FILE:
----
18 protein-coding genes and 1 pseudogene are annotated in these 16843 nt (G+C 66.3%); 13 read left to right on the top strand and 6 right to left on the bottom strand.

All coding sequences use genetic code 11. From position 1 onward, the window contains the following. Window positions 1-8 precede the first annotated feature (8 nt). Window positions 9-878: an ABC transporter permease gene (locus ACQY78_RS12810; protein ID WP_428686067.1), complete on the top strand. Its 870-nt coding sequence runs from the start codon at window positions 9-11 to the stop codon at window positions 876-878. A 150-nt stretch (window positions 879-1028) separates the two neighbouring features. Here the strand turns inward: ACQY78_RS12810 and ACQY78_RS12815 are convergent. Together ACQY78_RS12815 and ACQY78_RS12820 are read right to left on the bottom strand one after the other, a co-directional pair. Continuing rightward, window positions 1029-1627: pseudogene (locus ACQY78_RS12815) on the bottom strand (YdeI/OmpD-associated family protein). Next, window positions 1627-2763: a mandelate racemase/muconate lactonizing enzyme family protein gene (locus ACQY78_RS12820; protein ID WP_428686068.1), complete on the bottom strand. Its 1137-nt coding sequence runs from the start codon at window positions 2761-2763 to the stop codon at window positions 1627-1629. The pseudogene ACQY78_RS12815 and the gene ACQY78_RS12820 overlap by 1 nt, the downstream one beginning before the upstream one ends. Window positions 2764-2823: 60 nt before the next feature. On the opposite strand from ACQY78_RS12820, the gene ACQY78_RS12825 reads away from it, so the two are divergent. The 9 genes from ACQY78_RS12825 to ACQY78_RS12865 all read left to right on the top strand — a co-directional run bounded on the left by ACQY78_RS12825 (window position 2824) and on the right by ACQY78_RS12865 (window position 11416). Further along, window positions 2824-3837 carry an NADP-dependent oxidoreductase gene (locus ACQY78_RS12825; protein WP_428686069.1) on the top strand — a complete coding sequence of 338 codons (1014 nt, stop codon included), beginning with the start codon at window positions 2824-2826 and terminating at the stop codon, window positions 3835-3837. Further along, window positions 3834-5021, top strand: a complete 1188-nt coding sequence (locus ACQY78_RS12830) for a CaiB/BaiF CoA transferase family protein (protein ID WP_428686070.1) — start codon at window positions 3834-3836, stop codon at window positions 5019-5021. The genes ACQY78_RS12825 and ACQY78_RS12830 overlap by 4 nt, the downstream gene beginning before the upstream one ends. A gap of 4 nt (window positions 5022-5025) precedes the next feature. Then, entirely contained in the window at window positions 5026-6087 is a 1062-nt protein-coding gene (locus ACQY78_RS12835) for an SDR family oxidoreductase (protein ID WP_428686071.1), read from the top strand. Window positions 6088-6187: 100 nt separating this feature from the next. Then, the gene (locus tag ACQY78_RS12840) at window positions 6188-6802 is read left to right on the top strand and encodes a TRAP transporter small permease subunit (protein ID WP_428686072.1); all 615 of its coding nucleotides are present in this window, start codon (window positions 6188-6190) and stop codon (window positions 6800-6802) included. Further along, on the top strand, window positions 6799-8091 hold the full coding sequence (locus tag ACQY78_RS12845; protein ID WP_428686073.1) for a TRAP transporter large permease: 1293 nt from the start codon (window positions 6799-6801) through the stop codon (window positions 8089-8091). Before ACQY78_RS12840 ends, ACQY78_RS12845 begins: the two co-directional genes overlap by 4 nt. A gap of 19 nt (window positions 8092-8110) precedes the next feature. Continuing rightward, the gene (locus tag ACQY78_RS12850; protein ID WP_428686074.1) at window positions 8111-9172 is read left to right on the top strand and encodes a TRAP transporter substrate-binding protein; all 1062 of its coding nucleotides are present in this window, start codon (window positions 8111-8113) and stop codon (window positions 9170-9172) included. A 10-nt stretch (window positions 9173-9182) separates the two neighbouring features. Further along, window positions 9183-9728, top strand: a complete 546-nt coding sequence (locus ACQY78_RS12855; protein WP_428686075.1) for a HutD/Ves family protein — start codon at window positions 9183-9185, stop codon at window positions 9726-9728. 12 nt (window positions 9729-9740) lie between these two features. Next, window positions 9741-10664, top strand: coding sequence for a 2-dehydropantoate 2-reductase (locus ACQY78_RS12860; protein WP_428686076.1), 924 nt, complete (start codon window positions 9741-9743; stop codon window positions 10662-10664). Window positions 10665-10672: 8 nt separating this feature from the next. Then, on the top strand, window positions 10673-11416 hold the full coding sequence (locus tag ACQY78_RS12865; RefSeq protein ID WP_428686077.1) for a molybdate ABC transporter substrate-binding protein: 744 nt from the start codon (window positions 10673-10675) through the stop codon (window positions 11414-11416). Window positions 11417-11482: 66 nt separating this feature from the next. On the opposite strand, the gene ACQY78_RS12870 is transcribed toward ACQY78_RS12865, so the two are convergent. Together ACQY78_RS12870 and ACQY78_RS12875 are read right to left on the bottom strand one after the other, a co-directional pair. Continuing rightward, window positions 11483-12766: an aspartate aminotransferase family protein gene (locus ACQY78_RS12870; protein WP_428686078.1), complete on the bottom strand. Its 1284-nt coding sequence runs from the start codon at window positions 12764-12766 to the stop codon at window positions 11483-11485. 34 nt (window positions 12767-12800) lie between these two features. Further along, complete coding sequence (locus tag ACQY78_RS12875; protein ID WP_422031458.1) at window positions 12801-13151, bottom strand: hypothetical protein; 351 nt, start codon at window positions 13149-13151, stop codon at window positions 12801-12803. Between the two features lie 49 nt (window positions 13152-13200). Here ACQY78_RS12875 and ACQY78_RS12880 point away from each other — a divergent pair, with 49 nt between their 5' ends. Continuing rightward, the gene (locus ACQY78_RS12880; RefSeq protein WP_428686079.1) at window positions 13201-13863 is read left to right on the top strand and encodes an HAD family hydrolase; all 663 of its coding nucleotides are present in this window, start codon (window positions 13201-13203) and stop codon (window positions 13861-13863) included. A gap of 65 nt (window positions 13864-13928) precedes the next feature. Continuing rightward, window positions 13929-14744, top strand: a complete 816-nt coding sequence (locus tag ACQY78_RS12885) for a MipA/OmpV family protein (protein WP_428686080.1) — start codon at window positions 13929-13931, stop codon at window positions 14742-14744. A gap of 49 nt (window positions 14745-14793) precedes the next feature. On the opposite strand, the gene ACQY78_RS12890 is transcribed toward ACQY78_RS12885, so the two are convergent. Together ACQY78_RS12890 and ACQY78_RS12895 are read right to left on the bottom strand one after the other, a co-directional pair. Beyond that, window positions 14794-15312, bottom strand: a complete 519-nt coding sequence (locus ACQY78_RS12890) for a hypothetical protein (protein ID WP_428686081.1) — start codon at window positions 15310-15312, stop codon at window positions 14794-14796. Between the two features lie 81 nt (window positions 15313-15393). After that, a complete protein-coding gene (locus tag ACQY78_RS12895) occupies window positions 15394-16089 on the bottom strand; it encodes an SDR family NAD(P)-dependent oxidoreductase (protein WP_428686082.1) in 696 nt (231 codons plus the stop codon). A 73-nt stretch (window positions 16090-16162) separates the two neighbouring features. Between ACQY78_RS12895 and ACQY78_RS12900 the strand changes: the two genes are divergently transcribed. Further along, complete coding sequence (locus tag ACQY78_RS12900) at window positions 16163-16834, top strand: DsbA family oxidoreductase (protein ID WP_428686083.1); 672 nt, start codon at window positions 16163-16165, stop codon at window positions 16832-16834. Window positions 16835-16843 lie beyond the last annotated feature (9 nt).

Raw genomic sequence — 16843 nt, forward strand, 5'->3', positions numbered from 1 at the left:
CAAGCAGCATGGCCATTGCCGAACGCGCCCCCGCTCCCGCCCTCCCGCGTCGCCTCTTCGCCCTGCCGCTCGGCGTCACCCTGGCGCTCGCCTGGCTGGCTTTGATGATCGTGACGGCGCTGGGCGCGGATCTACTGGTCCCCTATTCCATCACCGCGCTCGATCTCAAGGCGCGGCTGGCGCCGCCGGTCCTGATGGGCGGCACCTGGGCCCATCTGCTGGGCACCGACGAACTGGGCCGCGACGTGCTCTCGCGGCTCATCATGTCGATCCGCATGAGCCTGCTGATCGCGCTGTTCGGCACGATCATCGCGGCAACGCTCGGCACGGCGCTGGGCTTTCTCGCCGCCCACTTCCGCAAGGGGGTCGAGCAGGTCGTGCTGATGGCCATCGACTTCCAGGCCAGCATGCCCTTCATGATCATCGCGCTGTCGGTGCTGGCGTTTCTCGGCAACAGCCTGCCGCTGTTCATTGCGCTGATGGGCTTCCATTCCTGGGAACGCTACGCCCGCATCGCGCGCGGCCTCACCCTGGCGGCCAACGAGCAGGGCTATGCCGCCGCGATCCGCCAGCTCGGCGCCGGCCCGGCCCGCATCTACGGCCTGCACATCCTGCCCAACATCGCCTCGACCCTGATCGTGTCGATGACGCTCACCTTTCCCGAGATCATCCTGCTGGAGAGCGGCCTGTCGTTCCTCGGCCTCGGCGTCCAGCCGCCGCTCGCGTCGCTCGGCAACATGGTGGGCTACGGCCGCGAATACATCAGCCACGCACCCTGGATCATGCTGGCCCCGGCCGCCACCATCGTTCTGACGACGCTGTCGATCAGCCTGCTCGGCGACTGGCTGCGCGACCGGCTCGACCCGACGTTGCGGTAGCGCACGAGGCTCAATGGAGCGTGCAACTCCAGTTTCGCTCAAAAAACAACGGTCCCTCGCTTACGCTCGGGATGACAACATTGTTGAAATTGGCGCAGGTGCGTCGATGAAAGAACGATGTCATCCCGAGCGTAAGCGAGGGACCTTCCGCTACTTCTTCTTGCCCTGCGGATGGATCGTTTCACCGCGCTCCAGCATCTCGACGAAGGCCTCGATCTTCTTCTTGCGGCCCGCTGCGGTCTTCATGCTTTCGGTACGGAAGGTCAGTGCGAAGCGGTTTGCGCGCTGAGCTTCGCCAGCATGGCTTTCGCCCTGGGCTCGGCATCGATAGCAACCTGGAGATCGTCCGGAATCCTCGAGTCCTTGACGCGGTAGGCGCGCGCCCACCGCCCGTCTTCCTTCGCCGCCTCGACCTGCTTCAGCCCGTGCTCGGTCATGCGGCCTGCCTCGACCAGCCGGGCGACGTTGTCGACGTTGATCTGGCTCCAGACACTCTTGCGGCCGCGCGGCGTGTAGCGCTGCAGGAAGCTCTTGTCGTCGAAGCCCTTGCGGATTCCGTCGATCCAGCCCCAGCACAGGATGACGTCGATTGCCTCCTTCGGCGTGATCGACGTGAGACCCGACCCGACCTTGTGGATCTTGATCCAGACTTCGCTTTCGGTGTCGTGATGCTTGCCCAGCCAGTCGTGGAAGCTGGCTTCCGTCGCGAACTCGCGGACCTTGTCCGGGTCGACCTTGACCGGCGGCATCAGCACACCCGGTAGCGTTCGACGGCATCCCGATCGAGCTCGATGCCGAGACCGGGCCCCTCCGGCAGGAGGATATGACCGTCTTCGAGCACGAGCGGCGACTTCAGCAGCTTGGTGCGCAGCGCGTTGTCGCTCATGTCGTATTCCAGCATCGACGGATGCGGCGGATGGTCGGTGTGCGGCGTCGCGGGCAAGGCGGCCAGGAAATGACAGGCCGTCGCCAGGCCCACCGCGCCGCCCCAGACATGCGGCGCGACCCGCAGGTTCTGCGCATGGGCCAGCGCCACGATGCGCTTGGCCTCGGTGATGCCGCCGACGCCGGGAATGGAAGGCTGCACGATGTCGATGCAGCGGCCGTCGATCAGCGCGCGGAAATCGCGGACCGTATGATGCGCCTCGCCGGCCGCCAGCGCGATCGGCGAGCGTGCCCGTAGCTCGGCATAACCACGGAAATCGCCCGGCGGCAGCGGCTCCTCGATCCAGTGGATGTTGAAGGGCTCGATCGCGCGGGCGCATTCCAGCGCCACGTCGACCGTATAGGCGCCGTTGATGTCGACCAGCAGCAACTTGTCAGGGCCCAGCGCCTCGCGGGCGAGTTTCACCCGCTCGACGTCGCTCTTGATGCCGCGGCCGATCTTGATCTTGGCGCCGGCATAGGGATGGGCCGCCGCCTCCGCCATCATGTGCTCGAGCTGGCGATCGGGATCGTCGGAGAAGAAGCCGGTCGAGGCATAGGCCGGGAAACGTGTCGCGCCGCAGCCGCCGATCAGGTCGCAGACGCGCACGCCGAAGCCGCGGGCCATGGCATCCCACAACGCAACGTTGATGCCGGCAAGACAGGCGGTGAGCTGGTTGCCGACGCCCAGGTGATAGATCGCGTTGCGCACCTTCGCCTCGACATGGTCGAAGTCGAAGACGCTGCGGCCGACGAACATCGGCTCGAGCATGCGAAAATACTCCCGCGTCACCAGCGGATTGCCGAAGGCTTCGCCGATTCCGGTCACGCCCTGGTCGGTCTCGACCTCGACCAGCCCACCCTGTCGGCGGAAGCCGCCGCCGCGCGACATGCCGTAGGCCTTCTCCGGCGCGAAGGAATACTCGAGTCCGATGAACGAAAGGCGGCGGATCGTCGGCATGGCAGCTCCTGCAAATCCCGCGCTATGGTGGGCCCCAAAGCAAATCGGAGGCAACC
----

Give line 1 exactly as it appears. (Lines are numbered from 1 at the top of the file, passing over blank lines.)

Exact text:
18 protein-coding genes and 1 pseudogene are annotated in these 16843 nt (G+C 66.3%); 13 read left to right on the top strand and 6 right to left on the bottom strand.